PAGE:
• Anarchistic air travel vs the FAA.  Imagine what the skies would be like without the FAA.  Air travel would never have ‘taken off’ like it did.  Without the “traffic cops” guiding planes through the skies, even landing a plane would be a game of ‘chicken’ as multiple planes would try to beat each other to the runway – if they didn’t collide in the air first.
  • The same holds true in other transportation areas..  Regulated railroads vs. the dangerous free-for-all we had in the 1800s.  Engineering standards for dams, bridges and tunnels.  All from people getting together and setting down some rules.


I’m old enough to remember the environment back in the 1960s.  Thanks to the EPA, the Clean Air and Clean Water Acts, we don’t have rivers burning anymore.  We don’t have cities shrouded in toxic smog.  Are you too young to remember that?  Take a look at China and what a day in Beijing looks like.

I’m old enough to remember clear-cutting forests vs. forestry management.

You don’t have to be as old as I am to know about overfishing.  I’ve watched, over the years, as fisherman have complained about catch quotas AND reduced fishing stocks.  Someone has to protect the oceans because private industry certainly won’t.

Business and Labor laws

  • Monopolies – Does anyone remember when the Republicans broke up monopolies?  That would be way back in Teddy Roosevelt’s day.  He knew what unchecked monopolistic power did.  Today, we’re actually restoring those monopolies.  The last big monopoly that was broken up was AT&T.  The explosion of new services and reduction in prices was legendary.  Now the “Baby Bells” have been buying each other (and their cellular companies) and getting dangerously close to monopolies again.  We’re down to 4 real cellular companies (Verizon, AT&T, Sprint, T-Mobile).
  • Securities markets – How about insider trading?  Our socialistic laws now prevent people from trading stocks based on “inside information” that the public does not have access to.  Take a look at all the rules companies have to follow now in order to “go public” – so that they’re not just scamming investors.
  • Banks?  Remember them?  Remember 2008 and the banking crisis when we got rid of the laws preventing the mixing of commercial and investment banking?  What happened?  The commercial banks gambled in the investment markets and we all know what happened.  Who could have predicted that?  Anyone who was alive in the 1980s when the S&L (Savings & Loan) crisis hit.  From 1986 to 1995 fully 1/3 of all the savings and loan institution in the US failed.  Money lost by depositors: $0.  Cost to the government to bail them out: $132 billion.  Surely they’d learned their lesson so as not to invest in bad properties anymore, right?  Cost of 2008 bank bailout: $700 billion for TARP.  Total cost?  Try nearly 17 TRILLION dollarsOr maybe it was *29* TRILLIONOr was it $13 trillion?  Truly staggering numbers.
  • Minimum wage.  “Socialism” brought us that.  Before that we had child labor and slave wages.  And if you think it was never supposed to be a living wage, well, history and FDR say otherwise.
  • Dangerous working conditions vs. OSHA.  People today are too young to remember how it used to be.  Look at documentaries on old railroads.  Crawling around on top of a boxcar on a moving train in a storm isn’t exactly safe.  Look at the labor movement in the auto industry in the 1930s and how many people died on the line.  Early surveys suggest that only half of all workplace deaths resulted in any compensation for the families.  Corporations just figured fatalities into the cost of their business.  (Is it any different today – look at GM and the decision on their ignition switches.  Ten years, 124 deaths, countless injuries before they were forced to recall a part that would have cost pennies to fix before the fact.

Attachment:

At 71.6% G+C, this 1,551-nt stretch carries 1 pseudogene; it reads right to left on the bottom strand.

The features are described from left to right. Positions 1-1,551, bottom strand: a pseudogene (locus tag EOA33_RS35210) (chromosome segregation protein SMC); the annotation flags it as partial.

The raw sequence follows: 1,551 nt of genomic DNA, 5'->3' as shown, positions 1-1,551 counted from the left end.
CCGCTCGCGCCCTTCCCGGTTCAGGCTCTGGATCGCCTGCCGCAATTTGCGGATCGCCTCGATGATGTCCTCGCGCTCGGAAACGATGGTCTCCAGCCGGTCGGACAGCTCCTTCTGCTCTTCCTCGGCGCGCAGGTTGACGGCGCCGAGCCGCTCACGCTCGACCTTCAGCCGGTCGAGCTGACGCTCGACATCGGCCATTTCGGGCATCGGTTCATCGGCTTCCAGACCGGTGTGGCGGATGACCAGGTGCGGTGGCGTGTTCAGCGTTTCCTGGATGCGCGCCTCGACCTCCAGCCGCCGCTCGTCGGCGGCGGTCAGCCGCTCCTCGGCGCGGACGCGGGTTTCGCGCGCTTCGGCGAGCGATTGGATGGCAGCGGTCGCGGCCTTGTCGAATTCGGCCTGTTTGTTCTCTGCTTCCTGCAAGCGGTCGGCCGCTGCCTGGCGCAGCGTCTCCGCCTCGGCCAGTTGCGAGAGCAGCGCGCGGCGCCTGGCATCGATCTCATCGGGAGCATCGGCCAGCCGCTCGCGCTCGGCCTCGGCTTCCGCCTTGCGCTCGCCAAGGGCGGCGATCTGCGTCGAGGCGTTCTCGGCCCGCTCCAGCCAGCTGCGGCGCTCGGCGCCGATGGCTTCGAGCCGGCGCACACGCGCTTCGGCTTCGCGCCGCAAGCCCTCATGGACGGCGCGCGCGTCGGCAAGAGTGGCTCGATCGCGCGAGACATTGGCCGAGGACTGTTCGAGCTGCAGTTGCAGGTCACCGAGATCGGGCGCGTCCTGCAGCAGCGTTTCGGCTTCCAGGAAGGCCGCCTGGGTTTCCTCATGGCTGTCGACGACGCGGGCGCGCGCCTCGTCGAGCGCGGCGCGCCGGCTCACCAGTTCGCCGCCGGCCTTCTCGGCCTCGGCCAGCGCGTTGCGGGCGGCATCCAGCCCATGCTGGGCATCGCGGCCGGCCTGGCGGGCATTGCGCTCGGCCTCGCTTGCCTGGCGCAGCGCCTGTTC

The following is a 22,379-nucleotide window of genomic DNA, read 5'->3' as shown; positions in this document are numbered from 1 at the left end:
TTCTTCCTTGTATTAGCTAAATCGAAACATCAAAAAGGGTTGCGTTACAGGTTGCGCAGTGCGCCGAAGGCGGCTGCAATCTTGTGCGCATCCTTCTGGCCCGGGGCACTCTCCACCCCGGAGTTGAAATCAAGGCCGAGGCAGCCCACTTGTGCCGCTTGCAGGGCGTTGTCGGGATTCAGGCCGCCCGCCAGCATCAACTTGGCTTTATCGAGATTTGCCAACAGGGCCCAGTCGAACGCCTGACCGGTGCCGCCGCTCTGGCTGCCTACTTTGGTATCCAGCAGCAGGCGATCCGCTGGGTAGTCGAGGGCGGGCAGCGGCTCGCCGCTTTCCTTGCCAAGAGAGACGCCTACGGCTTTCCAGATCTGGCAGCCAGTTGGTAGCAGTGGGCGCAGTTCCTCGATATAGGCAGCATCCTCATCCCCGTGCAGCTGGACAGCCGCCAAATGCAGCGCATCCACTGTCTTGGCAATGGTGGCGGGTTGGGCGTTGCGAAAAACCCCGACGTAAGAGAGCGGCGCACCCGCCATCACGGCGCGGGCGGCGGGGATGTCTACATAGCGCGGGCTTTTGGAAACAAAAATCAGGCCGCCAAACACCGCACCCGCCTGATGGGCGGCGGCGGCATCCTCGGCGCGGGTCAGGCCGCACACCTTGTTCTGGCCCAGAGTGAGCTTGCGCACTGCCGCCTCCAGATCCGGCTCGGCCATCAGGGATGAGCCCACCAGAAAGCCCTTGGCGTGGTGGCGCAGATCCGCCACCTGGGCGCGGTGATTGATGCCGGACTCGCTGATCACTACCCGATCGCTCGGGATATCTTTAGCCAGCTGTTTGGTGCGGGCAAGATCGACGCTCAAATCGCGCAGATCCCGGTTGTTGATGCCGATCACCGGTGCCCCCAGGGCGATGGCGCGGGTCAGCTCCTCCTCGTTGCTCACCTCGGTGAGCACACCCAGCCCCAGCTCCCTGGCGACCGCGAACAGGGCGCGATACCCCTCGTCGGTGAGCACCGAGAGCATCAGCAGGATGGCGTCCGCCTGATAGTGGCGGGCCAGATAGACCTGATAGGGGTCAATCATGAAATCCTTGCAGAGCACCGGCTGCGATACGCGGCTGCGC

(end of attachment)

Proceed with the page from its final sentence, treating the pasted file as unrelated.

Back in 2007, now President Trump said he LIKED the housing crash because it gave him opporunities to buy properties on the cheap – capitalizing on someone else’s misery. Imagine the “opportunities” the wealthy could have if we cut back or eliminated:

  • Unemployment – lose your job, lose your house!
  • Social security – Get old, lose your life savings and your house when you can no longer work!
  • Medicare / Medicaid – Get sick, lose your house!

And don’t think I’ve failed to notice how pensions can now be balanced by nuking pensioner benefits instead of fixing the funding – and Congress now allows it.  Of course, the fact that Wall Street lavishes bonuses on their bosses while cutting pensions is almost considered “normal” these days.


Trump’s call to beat up protestors, his opinions on women are well chronicled, to say nothing of Muslims (because of terrorism while being silent if the terrorist is white).

Trump may end up being the worst thing to happen to civil rights as his ludicrous, unsupported claims about 3-5 million illegal votes may result in laws to further disenfranchise legal voters.


The very definition of civilization is rooted in socialism.  Humans are social creatures and we are far better together than separated.  There’s nothing wrong with having a debate on just how much socialism to incorporate into a government.  But Steve Bannon, Trump’s chief aide made a very famous quote saying Trump’s appointments were to deconstruct the administrative state.  Think about that for a minute.

Trump is actively working to destroy the government.

One thought on “Why is “Socialism” a dirty word?”

  1. “REG: All right, but apart from the sanitation, the medicine, education, wine, public order, irrigation, roads, a fresh water system, and public health, what have the Romans ever done for us?”